In the United States, an examination has begun into the application of bibliometric and cost-benefit analyses, peer review, case studies, retrospective analyses and benchmarking and their suitability in the evaluation of research.
Evaluation in France is an integral part of research systems. Separate mechanisms assess universities and public research bodies. The Comite National d'Evaluation appoints external experts for peer review.
In The Netherlands, academic quality is assessed by outputs such as dissertations, academic and professional publications, patents, tests, prototypes and software. Criteria have shifted to funding from an earlier focus on accountability.
The Science Council in Germany evaluates specific research areas and all university and non-university research centres. Engineering quality is rated by projects financed by German research council DFG, on publications and an industry assessment.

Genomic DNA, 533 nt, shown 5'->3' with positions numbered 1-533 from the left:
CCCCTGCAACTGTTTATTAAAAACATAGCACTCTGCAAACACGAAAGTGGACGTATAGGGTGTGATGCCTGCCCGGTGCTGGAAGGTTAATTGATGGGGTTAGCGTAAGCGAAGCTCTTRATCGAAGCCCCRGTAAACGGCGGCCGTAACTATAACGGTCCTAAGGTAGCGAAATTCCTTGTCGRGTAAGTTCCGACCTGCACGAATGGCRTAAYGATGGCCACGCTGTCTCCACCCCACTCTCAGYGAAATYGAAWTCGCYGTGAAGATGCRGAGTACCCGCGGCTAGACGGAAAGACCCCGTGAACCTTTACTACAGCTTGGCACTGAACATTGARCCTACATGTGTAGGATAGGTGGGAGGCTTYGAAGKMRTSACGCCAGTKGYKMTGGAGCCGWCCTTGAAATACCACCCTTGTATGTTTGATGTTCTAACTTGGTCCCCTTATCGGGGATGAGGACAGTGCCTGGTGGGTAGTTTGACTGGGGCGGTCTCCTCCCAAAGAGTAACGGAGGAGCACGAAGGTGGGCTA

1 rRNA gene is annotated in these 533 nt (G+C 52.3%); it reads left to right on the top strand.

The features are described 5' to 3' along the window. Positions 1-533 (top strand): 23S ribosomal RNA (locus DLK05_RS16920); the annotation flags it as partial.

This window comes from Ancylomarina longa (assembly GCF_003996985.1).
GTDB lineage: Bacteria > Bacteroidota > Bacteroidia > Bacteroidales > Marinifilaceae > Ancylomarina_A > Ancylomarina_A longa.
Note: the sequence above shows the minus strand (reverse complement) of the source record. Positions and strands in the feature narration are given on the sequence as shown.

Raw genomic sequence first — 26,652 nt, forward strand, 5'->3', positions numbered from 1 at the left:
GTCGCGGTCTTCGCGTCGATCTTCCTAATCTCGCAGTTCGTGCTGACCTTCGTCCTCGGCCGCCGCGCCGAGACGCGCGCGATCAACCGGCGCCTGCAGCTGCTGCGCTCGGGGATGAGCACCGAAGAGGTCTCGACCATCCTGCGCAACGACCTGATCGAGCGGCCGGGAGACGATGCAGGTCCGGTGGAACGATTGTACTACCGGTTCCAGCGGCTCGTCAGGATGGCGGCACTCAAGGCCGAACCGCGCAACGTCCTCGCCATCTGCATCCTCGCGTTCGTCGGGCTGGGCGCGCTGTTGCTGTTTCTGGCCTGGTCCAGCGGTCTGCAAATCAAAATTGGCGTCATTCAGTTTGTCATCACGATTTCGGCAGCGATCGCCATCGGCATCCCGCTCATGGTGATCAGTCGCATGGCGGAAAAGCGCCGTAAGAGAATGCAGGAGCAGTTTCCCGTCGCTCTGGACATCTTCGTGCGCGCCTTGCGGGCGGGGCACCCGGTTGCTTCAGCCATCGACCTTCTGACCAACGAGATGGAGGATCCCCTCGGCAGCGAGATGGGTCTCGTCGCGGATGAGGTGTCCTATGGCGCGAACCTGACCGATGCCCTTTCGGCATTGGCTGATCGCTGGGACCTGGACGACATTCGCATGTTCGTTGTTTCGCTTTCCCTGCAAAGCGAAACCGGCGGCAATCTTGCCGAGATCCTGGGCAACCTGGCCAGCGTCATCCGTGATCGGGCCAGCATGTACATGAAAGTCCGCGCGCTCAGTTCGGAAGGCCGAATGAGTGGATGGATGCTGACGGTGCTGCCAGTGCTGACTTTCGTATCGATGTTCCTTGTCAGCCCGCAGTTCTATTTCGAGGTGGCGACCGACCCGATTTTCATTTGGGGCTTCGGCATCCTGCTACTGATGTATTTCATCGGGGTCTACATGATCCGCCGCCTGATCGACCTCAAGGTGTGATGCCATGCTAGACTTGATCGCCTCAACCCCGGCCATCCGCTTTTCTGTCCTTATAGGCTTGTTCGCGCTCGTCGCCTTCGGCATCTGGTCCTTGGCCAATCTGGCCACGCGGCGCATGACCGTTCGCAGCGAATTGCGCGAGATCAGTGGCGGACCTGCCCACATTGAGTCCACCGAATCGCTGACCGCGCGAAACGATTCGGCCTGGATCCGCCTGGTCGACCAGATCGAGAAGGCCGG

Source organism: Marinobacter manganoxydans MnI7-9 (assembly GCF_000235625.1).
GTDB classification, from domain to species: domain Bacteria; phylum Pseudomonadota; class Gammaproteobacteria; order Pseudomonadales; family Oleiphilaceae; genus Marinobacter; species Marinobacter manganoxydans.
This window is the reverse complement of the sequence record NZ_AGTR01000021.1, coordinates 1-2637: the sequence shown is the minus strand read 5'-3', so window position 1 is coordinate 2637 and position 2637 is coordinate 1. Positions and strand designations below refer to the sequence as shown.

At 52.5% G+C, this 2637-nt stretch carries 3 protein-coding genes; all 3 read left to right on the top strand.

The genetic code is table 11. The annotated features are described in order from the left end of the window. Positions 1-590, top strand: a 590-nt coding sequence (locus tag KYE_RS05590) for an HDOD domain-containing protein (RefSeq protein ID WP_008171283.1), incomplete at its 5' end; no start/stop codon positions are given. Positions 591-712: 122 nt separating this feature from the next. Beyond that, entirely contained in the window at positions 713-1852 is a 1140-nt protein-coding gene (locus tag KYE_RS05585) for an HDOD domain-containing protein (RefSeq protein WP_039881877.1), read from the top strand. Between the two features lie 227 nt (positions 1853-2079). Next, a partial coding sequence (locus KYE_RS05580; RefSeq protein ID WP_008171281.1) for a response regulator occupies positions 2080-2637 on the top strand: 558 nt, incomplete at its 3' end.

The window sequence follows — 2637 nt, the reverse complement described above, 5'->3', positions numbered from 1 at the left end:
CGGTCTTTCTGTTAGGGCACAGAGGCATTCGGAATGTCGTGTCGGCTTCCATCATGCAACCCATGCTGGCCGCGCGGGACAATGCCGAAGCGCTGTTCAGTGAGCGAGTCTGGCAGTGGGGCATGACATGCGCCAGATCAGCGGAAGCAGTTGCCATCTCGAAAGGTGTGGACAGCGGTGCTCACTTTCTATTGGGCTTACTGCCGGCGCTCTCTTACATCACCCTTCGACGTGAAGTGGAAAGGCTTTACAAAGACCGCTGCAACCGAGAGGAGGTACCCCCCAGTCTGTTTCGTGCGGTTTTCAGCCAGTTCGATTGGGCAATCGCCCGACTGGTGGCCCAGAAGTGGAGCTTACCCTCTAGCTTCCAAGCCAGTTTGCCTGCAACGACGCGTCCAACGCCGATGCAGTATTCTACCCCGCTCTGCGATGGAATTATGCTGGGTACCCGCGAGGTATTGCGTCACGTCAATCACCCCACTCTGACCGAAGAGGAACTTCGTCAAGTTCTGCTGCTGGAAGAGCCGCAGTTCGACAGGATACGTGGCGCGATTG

In Ireland, the introduction of local evaluation procedures is relatively recent.
In Denmark, periodic evaluations are made for an institute, an activity or a whole research programme financed by the government.Danish research councils rate activity level and are starting to use the Science Citation Index.
The Academy of Finland is evaluating research in each engineering area and university units for top research unit status.
Hungary, Iceland, Portugal, Spain and Italy are developing or planning evaluation mechanisms. Quality is measured by rating "research potential" of both projects and institutes.
In Russia in 1998, a large strategic assessment of the state of "critical technologies" was carried out by 800 experts, with research rated on the "level of development" on an international index and the "relevance" of technologies.
Current guidelines for research evaluation in Japan state that evaluations should be tailored to take account of the character of the research rather than measure citations
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